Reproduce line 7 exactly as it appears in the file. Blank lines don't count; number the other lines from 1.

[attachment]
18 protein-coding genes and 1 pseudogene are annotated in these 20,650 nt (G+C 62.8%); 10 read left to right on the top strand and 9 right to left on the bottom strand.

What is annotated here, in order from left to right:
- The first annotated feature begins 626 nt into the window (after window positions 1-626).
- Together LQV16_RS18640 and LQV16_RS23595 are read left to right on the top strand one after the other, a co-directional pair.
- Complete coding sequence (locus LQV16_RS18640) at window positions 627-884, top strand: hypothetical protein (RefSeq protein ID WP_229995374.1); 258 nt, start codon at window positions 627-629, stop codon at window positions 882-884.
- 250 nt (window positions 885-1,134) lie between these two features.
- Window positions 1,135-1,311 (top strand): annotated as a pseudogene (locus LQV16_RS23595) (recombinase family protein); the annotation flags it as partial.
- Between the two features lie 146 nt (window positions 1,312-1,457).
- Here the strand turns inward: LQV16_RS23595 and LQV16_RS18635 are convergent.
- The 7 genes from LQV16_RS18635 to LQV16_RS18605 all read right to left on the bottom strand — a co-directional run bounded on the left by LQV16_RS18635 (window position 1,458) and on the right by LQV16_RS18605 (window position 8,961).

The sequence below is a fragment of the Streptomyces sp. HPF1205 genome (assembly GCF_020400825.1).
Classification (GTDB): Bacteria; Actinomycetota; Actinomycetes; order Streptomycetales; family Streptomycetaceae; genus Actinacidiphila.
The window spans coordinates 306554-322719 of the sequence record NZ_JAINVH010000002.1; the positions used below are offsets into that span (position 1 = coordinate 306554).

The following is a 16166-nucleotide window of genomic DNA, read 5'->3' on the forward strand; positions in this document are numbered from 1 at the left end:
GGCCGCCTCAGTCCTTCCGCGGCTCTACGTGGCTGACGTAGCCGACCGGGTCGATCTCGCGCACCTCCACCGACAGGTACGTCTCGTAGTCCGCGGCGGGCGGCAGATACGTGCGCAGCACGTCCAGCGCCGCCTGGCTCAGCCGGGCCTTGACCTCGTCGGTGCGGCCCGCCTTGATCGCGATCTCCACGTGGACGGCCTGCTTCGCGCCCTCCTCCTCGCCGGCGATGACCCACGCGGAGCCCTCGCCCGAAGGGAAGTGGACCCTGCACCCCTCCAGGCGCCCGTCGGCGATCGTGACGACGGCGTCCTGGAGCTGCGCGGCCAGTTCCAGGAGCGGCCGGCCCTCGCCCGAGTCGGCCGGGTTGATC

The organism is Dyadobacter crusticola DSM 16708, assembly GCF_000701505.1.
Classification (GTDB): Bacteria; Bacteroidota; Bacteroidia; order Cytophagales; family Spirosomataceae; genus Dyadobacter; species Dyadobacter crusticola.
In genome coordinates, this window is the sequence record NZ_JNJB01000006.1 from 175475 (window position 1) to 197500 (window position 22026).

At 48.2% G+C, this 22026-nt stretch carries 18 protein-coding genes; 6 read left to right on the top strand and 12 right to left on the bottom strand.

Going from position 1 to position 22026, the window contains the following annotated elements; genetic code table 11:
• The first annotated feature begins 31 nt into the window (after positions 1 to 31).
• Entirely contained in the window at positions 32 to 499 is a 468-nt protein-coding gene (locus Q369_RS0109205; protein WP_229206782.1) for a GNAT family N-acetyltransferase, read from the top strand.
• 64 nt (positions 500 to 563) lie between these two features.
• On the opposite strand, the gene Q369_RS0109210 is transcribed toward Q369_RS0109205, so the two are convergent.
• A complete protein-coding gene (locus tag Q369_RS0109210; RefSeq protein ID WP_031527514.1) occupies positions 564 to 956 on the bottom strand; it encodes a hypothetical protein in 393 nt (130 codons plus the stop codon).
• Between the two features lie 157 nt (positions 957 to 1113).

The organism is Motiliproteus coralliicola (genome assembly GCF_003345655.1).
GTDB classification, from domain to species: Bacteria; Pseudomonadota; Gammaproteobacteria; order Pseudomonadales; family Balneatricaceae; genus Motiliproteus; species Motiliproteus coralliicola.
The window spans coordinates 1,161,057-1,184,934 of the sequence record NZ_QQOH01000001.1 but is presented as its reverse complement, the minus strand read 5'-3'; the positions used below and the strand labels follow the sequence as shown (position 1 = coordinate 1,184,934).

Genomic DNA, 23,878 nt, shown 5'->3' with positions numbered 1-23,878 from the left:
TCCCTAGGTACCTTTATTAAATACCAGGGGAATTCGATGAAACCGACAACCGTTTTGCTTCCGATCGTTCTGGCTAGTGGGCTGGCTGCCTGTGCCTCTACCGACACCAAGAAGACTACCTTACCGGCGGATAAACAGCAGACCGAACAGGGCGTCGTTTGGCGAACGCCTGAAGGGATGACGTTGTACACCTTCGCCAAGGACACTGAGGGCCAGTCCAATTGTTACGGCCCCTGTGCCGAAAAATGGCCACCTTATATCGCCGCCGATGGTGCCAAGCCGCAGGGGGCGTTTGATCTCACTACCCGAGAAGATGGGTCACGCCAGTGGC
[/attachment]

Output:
- Window positions 1,135-1,311 (top strand): annotated as a pseudogene (locus LQV16_RS23595) (recombinase family protein); the annotation flags it as partial.